Medical practice increases the risk of suicide
Patients who have tried to commit suicide with medication, are prescribed more medication after the attempt, not less.
This is the surprising result of a recent study at the Department of Psychology. The study involves patients who were admitted to three Norwegian hospitals after deliberate self-poisoning. The researchers collected information about the patients' medication from The Norwegian prescription database in order to compare the medication load in the year before and after the poisoning episode.
They were surprised to discover that the patients' medication load, which was high in the first place, increased even more after their attempt to poison themselves. This was equally true for medication against both mental and somatic illness.
Both a benefit and a risk
"It's a well established fact in suicide research that easy access to some means of commiting suicide, like medication, increases the risk that a person in a suididal crisis will make the attempt to kill themselves," says postdoc Bergljot Gjelsvik, the first author behind the study.
"It's also well known that prescription of medication, for both mental and physical illness, has increased dramatically over the last couple of decades. We wanted to find out more about the possible connections between these factors. Medicines are inherently ambiguous in the sense that they're meant for therapy, but they can also be used for self-destruction. In an earlier study we have found that the majority of patients who are admitted to hospital with deliberate self-poisoning, have used medication prescribed to them in their poisoning episodes."
Expected limited access
About 90 per cent of patients admitted to hospital after attempted suicide, have tried to poison themselves. Therefore it's evident that limited access to medication is important to prevent suicide. There is a high risk of new poisoning incidents in the time following the first attempt. The researchers consequently expected a decrease in medication load for this group after the hospitalisation. Instead they found that the patients in the study had access to even more medication after the suicide attempt. Previously, the researchers have documented that this patient group even before the suicide attempt has access to much more medication than the general public.
"We don't know the reason why these patients get more medication after the self-poisoning episode, but some possibilities come to mind. It's possible that the hospitalisation has alerted their doctor to problems which were not apparent before, and which mean that the patient is in need of more medication. In that case, the increase could actually mean that the patient receives better help. On the other hand, we saw an increase in medication against both mental and somatic illness, and we don't believe it's likely that the patients should experience significantly more physical illness after the episode than before," says Gjelsvik.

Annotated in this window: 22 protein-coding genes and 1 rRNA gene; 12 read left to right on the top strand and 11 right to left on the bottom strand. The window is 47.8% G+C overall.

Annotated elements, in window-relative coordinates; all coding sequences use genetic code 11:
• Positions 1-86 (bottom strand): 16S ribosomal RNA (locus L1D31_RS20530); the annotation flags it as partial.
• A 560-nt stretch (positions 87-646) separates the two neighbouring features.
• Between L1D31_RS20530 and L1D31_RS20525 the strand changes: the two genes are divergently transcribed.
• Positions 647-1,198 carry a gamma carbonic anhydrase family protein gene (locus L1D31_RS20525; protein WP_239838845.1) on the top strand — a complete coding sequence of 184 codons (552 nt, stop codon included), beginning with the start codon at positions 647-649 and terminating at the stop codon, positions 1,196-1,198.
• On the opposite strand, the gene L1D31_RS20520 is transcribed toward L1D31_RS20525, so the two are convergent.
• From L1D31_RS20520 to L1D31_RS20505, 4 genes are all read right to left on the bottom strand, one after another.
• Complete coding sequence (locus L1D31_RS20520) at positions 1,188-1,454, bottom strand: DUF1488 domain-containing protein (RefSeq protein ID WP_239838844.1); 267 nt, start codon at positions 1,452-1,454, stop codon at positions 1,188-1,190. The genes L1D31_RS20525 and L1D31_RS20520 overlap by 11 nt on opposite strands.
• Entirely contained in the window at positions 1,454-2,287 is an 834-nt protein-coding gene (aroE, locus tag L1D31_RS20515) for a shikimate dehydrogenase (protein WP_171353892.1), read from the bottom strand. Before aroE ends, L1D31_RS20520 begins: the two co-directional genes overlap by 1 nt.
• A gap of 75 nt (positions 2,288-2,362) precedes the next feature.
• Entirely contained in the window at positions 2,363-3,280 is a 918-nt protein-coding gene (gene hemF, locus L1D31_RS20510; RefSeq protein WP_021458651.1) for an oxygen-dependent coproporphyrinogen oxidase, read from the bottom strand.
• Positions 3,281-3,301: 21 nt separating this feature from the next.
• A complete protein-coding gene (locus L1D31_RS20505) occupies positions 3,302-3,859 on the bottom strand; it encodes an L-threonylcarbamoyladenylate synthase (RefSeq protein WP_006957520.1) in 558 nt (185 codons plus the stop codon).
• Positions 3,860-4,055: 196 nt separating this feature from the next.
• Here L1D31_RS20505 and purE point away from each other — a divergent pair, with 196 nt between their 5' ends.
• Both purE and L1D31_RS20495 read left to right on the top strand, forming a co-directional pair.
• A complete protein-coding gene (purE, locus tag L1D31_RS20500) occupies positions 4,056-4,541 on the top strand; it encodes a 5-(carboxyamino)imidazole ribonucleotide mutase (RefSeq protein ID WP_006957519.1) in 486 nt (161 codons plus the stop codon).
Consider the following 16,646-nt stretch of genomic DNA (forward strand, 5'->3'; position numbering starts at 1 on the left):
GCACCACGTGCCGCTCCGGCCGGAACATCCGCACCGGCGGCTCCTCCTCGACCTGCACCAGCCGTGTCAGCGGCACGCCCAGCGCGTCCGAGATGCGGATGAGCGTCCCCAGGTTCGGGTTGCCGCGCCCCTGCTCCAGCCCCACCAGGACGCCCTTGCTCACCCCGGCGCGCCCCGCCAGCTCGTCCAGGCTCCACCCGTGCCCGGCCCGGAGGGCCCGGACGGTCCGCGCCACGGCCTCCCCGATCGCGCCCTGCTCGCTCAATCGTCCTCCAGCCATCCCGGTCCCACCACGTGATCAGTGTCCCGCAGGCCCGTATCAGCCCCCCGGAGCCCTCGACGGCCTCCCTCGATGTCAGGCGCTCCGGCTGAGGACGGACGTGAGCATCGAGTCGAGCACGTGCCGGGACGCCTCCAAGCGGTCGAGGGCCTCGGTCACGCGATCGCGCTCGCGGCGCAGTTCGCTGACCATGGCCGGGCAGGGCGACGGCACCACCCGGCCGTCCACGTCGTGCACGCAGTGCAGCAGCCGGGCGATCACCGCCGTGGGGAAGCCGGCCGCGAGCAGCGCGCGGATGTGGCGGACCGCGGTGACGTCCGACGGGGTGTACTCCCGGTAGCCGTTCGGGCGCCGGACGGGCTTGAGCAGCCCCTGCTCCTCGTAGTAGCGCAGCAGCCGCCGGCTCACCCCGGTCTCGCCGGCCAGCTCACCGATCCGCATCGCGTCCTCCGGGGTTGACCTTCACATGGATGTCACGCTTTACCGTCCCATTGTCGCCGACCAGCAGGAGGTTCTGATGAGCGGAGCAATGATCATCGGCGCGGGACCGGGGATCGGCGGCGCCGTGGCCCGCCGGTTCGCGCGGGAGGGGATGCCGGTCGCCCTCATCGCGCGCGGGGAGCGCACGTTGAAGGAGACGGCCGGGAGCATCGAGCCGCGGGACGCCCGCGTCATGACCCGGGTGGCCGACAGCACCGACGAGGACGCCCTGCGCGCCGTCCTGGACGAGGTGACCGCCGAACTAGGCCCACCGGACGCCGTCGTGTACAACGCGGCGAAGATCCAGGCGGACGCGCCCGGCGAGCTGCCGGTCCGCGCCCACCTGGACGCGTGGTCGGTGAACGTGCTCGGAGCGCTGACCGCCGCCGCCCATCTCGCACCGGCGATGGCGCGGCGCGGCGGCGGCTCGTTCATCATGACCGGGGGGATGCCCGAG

Complex health issues
Earlier research has shown that patients at risk of commiting suicide, have more health problems than the general public. However, we know little about how these patients' perception of their own health relates to doctors' desicions about prescriptions.
"The doctor obviously wants to help the patient, and what sort of tools does she have at her disposal? Prescription of medication is one obvious possibility. We don't want to oversimplify the issue of prescription for this group of patients, because there is no doubt that patients with complicated health problems can receive great benefits from access to many medicines. However, if one of the patient's health issues happens to be a recurrent high risk of suicide, access to medication adds to the danger. We know little about what treatment these patients receive apart from medication, but we believe our results call for reflection over whether we rely too much on medication in situations where a more holistic approach might be needed," Gjelsvik points out.
The doctor's dilemma
In other words, doctors may find themselves facing a difficult dilemma because medication can be both beneficial and dangerous. But how should we go about limiting the patient's access to medication while at the same time offering help?
"One implication of our results is that doctors must maintain a high concern when it comes to prescribing medication to patients with a history of deliberate self-poisoning. But this is not as simple as it sounds. Research has shown that doctors rarely change their prescription habits. There have been important debates about risk associated with particular drugs, but patients' total medication load has been subjected to surprisingly little scrutiny," says Gjelsvik.
Doctors should have more information
She believes we should discuss whether doctors should get access to information about patients' total access to medication, as a way of helping them to make better desicions. Today, patients can get prescriptions from several doctors who don't necessarily know about the other prescriptions.
"Providing doctors with such information is not unproblematic because it might interfere with patients' privacy, but even so, I think it's something we should consider. Something else that doctors should take into consideration, is the patient's family. It's well known that suicidal behaviour runs in families. Prescribing medication to a vulnerable patient might potentially mean prescribing to vulnerable family memebers. This means that it's important that the doctor discuss potential vulnerability in the family openly with the patient, for example by bringing up how medication can be stored safely at home to prevent family members from getting access to it," says Gjelsvik.
The results have been published in PLOS ONE.